Primary hippocampal neuron culture
As described previously54, primary hippocampal neuron cultures were prepared by removing the hippocampus from gestation day 17 Sprague-Dawley rat embryos (Orientbio). Briefly, mechanically and enzymatically dissociated cells were plated at 1 × 105 cells per 1.4 cm2 Aclar embedding film (Electron Microscopy Sciences, Fort Washington, PA, USA) pre-coated with 100 μg/mL poly-d-lysine (Sigma) and 4 μg/mL laminin (Invitrogen). Hippocampal neurons were maintained at 37 °C in a humidified 5% CO2 atmosphere in MEM (Gibco) supplemented with 10% FBS, 2 mM glutamine, 1 mM sodium pyruvate, 10 units penicillin-streptomycin, and 6.0 g/mL glucose (all from Sigma). Twenty-four-hours after plating, the medium was changed to Neurobasal medium (Gibco) supplemented with 2% B27 (Invitrogen), 1 mM glutamine, and 6.0 g/mL glucose. After changing to fresh medium at days in vitro (DIV) 3, 5 μg/mL cytosine β-D-arabinofuranoside (Sigma) was added to the cultures. All animal experiments were conducted in accordance with the guidelines for animal care and used set and approved by Yonsei University (2018-01-689-01).
Transfection and lentiviral infection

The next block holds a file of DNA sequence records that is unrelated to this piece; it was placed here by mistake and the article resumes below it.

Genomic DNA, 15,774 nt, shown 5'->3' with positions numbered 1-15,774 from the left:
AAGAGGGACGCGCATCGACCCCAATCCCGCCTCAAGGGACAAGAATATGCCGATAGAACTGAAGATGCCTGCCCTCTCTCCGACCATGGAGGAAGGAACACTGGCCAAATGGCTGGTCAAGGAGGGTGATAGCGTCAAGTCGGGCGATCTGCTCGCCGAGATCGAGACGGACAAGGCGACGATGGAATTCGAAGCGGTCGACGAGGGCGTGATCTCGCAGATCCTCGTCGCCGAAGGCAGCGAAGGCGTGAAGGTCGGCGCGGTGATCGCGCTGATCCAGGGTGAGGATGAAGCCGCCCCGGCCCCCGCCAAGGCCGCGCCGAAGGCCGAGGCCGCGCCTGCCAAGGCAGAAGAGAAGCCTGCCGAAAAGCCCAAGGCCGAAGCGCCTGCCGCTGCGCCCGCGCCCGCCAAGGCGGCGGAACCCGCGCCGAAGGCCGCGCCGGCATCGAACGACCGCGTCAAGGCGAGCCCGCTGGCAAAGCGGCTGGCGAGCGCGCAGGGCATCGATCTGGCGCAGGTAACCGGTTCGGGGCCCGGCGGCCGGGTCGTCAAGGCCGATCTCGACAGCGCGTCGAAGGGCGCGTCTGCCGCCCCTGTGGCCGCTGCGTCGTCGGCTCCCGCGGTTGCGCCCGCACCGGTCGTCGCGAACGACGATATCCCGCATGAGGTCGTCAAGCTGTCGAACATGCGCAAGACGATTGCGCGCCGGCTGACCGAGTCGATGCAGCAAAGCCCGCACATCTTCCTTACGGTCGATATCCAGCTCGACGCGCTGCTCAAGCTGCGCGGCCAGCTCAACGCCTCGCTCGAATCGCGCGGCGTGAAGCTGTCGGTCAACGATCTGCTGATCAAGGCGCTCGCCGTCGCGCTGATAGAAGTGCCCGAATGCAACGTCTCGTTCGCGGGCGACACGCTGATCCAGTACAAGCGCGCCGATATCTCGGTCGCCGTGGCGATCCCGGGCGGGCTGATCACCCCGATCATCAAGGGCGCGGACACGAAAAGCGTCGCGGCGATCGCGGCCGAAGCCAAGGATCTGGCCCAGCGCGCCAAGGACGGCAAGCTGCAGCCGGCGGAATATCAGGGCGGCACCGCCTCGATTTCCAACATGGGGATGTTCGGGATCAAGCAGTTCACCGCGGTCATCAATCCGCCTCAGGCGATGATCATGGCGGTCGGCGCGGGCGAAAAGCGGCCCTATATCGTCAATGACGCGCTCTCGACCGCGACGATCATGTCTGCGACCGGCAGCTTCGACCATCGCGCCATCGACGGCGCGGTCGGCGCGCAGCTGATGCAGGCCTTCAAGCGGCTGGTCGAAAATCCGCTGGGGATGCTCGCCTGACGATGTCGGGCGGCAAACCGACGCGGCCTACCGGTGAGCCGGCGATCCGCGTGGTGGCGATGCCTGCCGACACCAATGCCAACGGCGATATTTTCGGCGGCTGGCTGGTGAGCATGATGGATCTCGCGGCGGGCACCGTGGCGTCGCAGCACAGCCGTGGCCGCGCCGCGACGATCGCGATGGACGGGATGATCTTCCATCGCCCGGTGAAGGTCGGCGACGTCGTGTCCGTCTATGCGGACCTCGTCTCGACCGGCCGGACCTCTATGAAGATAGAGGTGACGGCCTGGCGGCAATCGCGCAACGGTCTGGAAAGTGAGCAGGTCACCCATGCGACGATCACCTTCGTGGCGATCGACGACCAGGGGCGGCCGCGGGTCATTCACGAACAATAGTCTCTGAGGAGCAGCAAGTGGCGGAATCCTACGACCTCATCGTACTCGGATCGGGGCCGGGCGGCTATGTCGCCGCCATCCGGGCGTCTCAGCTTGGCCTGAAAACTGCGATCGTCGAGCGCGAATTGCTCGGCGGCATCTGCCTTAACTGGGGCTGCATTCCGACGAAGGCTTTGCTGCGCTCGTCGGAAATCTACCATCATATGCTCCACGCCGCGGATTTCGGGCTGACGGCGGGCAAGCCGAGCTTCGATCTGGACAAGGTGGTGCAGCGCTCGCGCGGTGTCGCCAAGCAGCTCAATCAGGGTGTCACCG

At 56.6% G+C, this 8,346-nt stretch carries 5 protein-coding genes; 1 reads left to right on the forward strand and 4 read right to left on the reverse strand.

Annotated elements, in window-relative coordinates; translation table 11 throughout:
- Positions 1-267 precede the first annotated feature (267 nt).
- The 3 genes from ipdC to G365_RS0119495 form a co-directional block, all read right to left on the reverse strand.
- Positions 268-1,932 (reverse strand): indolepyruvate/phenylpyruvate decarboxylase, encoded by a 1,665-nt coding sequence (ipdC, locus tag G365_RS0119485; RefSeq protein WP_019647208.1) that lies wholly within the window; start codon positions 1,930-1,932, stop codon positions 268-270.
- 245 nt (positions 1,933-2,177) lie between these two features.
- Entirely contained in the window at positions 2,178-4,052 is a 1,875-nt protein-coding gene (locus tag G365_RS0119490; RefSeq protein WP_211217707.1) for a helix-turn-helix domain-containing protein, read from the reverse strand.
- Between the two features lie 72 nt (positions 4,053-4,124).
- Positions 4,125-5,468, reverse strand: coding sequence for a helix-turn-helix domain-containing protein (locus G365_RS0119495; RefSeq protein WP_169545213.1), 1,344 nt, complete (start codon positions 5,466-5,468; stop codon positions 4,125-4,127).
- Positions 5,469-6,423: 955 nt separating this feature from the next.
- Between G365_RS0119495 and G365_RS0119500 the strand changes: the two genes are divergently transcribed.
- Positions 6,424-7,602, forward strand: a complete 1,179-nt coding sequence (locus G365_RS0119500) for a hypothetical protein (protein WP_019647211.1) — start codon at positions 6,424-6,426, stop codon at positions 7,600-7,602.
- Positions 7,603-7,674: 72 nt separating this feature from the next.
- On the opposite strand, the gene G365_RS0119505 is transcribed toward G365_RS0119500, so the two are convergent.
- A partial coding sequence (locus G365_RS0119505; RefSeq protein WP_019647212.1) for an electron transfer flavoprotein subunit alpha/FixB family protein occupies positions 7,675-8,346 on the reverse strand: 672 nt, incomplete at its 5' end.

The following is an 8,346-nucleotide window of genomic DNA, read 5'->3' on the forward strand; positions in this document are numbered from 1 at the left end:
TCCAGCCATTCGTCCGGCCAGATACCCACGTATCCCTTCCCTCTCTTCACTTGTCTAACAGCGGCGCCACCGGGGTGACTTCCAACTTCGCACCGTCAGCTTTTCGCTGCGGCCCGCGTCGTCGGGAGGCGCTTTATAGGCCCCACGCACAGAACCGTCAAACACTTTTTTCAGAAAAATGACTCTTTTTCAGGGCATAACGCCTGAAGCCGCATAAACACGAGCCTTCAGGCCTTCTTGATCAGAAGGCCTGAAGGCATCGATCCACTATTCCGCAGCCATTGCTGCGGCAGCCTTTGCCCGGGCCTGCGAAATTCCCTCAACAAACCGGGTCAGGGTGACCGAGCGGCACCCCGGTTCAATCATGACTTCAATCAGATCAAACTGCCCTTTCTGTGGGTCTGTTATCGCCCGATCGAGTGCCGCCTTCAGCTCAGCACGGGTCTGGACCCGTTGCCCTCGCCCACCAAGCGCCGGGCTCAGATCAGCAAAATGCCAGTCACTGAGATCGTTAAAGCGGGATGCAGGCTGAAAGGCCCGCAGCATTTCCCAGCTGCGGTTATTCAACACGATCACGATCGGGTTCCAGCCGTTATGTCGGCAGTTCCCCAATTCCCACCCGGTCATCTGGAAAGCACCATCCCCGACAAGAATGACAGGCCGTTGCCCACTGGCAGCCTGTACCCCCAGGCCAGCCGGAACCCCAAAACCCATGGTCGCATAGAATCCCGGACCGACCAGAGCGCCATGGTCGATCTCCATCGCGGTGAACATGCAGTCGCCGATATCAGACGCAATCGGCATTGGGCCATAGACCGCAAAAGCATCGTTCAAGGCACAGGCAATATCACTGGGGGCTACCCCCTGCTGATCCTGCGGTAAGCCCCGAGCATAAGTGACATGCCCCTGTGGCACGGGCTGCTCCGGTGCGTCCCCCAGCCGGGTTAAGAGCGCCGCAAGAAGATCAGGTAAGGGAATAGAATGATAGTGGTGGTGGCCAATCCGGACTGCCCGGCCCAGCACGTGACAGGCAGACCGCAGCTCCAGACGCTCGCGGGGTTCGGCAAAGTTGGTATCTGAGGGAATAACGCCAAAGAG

Overexpression and knockdown experiments were carried out basically as previously described54,55. Briefly, MN9D cells (1.0 × 106) were plated on P-100 culture plates. After 2 days, cells were transfected with predetermined amounts of plasmids using Lipofectamine 2000 as recommended by the supplier (Invitrogen). For transient transfection, 1.5 × 106 HEK293 cells were plated on P-100 culture plates. After 3 days, cells were transfected with predetermined amounts of plasmids using polyethylenimine (Sigma). Hippocampal neurons at DIV1 were transiently transfected with plasmids using Lipotectamine 2000. For knockdown experiments, cells were transiently transfected with either control nontarget siRNA (Genolution, Seoul, Korea) or MISSION siRNA directed against RNF166 (Genolution; #1) or XIAP (Bioneer, Daejeon, Korea; #1). RNF166 siRNA (siRNA/RNF166) was synthesized as follows: sense 5′-AUCUUAUCCUGUGUGAUAAUU-3′; control siRNA was synthesized as follows: sense 5′- CCUCGUGCCGUUCCAUCAGGUAGUU-3′. XIAP siRNA was synthesized as follows: sense 5′-CAGAACACAGGAGACACUU-3′. All siRNA transfections used Lipofectamine 2000. Stable knockdown experiments used two pLKO.1-purolentiviral vectors (Sigma) encoding different shRNA sequences targeting the transcript of murine RNF166 (shRNA #1, 5′-CCAAGATGAGAGCGCACATTT-3′; shRNA #3, 5′-TGGTGAAGCACTGCGTGGAAA-3′) and blank shRNA negative control. HEK293 cells (1 × 106) were transfected using 15 μg of RNF166 or blank vectors, 5 μg of vesicular stomatitis virus envelope G glycoprotein, VSVg plasmid, and 10 µg of packaging construct, ΔNRF plasmid. VSVg and ΔNRF plasmid were kindly provided by Dr. Mandel (Haifa, Israel). At 24 to 48 h post-transfection, lentiviruses were harvested and concentrated using a 0.45-µm filter (Millipore, Billerica, MA, USA). Upon reaching approximately 70–80% confluence, MN9D cells were infected twice with lentiviral particles. Each round of infection was carried out for 12 h in the presence of 8 µg/mL polybrene. Forty-eight hours after infection, stable MN9D cells were selected in the presence of puromycin (5 μg/mL).